Dodgers blast 7 home runs, send Rockies to 12th loss in 14 games

Prior to Sunday afternoon’s game at Dodger Stadium, Rockies manager Bud Black was asked to assess the mood of his team.

“There’s a level of frustration and a level of, for lack of a better term, anger, of how this happened,” he said. “There’s a great deal of fight in this group. They have a lot of pride.”

One can only imagine the level of frustration, anger, and whatever else, after the Dodgers bombed the Rockies 11-3, mashing seven home runs, four of them off starter Antonio Senzatela.

Colorado’s sizzling 11-3 start looks like a mirage now. It has lost seven straight games and 12 of 14. In Los Angeles, the Rockies have been a bigger flop than “Cats,” the movie. L.A. has defeated the Rockies in 16 of the last 17 games at Dodger Stadium.

In his first five outings this season, Senzatela had served up only two home runs. But with his pitches floating up in the zone, the Dodgers’ merry band of sluggers feasted. The right-hander became the ninth Rockies pitcher to allow four homers in a road game and the first Colorado pitcher to give up four at Dodger Stadium.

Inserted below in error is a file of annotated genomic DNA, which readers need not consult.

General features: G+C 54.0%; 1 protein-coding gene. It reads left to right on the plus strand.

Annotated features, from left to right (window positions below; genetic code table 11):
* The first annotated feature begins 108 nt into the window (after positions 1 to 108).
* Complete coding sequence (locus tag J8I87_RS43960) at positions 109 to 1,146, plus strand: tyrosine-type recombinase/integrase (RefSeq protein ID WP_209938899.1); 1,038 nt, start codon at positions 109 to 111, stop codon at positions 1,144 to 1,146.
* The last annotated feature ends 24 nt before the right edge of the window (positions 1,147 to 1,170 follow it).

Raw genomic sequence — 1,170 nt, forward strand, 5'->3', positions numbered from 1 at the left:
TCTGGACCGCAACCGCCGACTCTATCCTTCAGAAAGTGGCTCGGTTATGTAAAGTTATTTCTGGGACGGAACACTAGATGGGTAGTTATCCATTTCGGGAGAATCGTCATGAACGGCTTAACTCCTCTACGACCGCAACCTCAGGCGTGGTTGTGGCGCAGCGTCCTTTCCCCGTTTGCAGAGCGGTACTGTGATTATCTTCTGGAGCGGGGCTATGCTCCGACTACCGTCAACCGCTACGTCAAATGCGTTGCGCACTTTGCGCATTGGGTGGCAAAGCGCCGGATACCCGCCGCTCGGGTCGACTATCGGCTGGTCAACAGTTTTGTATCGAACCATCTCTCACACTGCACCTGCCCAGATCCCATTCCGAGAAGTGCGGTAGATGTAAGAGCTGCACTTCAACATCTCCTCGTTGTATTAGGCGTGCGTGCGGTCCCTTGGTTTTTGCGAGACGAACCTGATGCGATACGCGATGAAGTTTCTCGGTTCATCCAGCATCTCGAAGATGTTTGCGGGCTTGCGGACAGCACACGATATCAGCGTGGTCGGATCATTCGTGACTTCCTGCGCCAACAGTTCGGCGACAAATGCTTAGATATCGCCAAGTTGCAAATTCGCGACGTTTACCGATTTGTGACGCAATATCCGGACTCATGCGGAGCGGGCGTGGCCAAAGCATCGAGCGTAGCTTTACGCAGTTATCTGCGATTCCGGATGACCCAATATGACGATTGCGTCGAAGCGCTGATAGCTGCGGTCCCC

The Dodgers’ home runs off Senzatela, in order: Corey Seager, solo in the first; Mookie Betts, solo in the second, Kike Hernandez, three-run blast in the fourth; and Cody Bellinger, solo in the sixth.

The Dodgers’ other homers: Will Smith off Tyler Kinley in the seventh; a solo shot by Max Muncy off Ashton Goudeau in the eighth; and a two-run blast by Betts in the eighth, who now has 11 this season.

That the Dodgers played Home Run Derby vs. the Rockies should come as no surprise. After all, the Dodgers’ 44 homers vs. Colorado last season tied for the most home runs vs. an opponent in a single season in National League history.

The Rockies, believe it or not, tied the game 2-all in the fourth on Ryan McMahon’s solo homer off right-hander Ross Stripling, but the Dodgers counter-punched with Hernandez’s three-run job off Senzatela in the bottom of the frame.

Senzatela was inches away from escaping with no damage. Muncy hit a sharp grounder into the hole where first baseman Daniel Murphy attempted to make a diving stop, but, instead, the ball glanced off his glove for a two-out base hit. Had Murphy not touched the ball, second baseman Brendan Rodgers would have had an easy play. Instead, Hernandez jumped on Senzatela’s 96.3 mph fastball and launched it into the right-field seats.